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Historical Context of The Tempest

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Introduction

The Historical Context One thing that probably influenced Shakespeare to write the Tempest was the event that happened in May 1609. A fleet of nine ships set out from England, with five hundred colonists on board. Their goal was the newly founded colony of Virginia, where the settlers intended to begin a new life. They hoped for fabulous fortunes because of everything that they had heard about the natural riches of America. But disaster struck. In the great storm, the ship carrying the expedition's leader, Sir Thomas Gates, became separated from the fleet. The ship was driven onto the rocks of Bermuda, a place feared by sailors and known at the time as the Devil's islands. The rest of the fleet sailed on, and reached Virginia, and sent back news to London of the loss. This is almost mentioned in the script by Ariel, when telling Propsero what she has done with the ship. ...read more.

Middle

When, after great difficulties, they set sail the two mutineers elected to stay behind on Bermuda. It is still thought now that the Bermuda area has a magical essence about it. Many reports of boats, planes and other vehicles disappearing into the Bermuda 'Triangle'. Leading people to believe that there is something mystical about Bermuda having power over transport. It is possible that Shakespeare had used this story to base the Tempest on. The terrible storm that befell the colonists is similar to the storm that was conjured up by Prospero to wreck to Royal's ship. The two mutineers who are similar to Antonio and Sebastion, who are plotting to kill Alonso and the fact that everyone returned safely. Aesthetic, scientific, social and philosophical texts formed an essential part of Shakespeare's life and often show themselves in his plays. Whilst it is unknown how dramatists drew from such sources, consciously or subconsciously. ...read more.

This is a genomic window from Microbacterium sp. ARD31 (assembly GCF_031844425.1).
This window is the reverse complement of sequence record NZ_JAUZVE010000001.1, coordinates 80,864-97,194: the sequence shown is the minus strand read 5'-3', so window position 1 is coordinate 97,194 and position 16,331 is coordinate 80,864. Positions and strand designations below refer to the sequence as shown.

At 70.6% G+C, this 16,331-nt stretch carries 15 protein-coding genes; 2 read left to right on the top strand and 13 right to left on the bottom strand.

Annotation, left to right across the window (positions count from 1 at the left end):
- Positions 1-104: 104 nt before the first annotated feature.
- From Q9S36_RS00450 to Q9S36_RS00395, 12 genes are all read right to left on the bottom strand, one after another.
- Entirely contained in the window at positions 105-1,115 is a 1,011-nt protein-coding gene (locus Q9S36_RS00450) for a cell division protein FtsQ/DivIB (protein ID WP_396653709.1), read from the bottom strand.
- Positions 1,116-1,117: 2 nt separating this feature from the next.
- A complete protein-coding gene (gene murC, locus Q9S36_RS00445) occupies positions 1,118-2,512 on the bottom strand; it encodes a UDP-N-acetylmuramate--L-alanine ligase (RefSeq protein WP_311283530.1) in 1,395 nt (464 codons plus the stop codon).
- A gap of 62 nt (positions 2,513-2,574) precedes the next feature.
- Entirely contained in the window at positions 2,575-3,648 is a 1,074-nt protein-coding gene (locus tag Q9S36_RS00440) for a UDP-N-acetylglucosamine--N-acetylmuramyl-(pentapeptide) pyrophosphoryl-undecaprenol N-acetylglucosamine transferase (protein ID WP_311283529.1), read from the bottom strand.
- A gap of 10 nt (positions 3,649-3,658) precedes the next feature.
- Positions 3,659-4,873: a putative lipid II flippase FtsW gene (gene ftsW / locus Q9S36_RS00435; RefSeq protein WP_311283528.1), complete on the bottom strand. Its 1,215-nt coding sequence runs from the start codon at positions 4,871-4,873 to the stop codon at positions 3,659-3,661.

Conclusion

Beset by political troubles, Rudolph, much like Prospero and his cave, retreated to his palace library and consoled himself with books. Propsero is also, many say, directly related to Shakespeare. If we look back over which plays were written before the Tempest they included Othello and Macbeth. These plays are dark and depressing which could be seen as the 'Tempest' of Shakespeare's life in the play the Tempest is calmed and Prospero takes his revenge. Eventually he closes with an apology and a goodbye statement. This is Shakespeare saying goodbye to the theatre and the theatre audiences. "Now I want Spirits to enforce, art to enchant; And my ending is despair, Unless I be relived by prayer, Which pierces so, that it assaults Mercy itself, and frees all faults. As you from crimes would pardoned be, Let your indulgence set me free." Shakespeare is saying that he hopes people will let him retire, giving him their applause for not only this play, but for everyone on he pieces of work. He hopes to remembered for doing great. ...read more.

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